BALIN, MARTY (Martyn Buchwald ; 1942– ), U.S. singer and songwriter. Born in Cincinnati, Ohio, the young Balin and his family moved to San Francisco in 1948. Balin founded the seminal Bay Area rock group Jefferson Airplane (1965–71). In 1975, Balin re-formed the band under the new name of Jefferson Starship and immediately had a top-of-the-chart album, Red Octopus. He became president of the Great Pyramid Ltd. and owner of Diamondback Music Co.
Balin's distinctive, soulful voice became one of the hallmarks of the Airplane/Starship's sound, and he composed many of the band's most memorable songs, including "It's No Secret" (1966), "Plastic Fantastic Lover" (1967), "Young Girls" (1968), "Sunday Blues" (1969), "Volunteers" (1970), and Jefferson Starship's biggest hit, "Miracles" (1975).
Balin left the group in 1978, writing the rock opera Rock Justice, a fantasy about a rock star on trial for not having a hit. He then began a solo career with his 1981 album Balin, which generated the singles "Hearts" and "Atlanta Lady." After issuing Lucky in 1983, he joined former bandmates Paul Kantner and Jack Casady to form the kbc Band (1985–87). In 1989, all three participated in a Jefferson Airplane reunion, which yielded a new studio album and tour. In 1991, Balin issued Better Generation and two years later joined Kantner's Jefferson Starship – The Next Generation project, concurrently continuing his solo career with his 1997 album Freedom Flight. Balin's 1999 album Marty Balin's Greatest Hits was a compilation of re-recordings of past favorites.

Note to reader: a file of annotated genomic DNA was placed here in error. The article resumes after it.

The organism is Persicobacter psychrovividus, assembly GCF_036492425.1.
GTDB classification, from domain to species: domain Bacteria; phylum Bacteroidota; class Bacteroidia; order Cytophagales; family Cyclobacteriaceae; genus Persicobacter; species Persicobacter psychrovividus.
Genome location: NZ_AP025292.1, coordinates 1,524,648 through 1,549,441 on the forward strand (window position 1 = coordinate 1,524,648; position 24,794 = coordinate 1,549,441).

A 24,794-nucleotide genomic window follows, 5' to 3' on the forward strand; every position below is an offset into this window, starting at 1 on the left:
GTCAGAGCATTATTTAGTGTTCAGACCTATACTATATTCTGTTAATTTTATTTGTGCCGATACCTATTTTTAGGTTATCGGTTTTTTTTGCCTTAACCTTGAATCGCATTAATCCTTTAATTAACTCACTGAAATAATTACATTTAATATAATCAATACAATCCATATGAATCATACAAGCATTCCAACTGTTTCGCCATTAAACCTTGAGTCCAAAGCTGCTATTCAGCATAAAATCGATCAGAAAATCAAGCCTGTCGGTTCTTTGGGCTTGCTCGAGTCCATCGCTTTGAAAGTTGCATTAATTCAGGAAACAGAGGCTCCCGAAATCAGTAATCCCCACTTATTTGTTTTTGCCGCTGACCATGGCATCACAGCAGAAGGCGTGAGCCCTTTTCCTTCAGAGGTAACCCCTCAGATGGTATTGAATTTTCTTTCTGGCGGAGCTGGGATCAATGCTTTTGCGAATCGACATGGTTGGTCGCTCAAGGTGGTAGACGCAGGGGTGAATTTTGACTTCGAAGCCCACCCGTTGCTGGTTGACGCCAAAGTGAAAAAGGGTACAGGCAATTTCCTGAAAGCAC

With nine platinum and three gold records to his credit, Balin was inducted into the Rock & Roll Hall of Fame, and "Miracles" was inducted into bmi's Millionaires Club, having been played more than 2.7 million times.
Besides being a recording artist, Balin is a painter as well. His artwork depicts many of the musicians with whom he shared the stage, such as Janis Joplin, Jimmy Hendrix, Elton John, Jerry Garcia, John Lennon, Kiss, Bob Marley, and Grace Slick, as well his idols Otis Redding, Robert Johnson, and Jerry Lee Lewis. In 1999 his exhibit "World of Rock & Roll Legends" toured art galleries in the U.S.
[Jonathan Licht /
Ruth Beloff (2nd ed.)]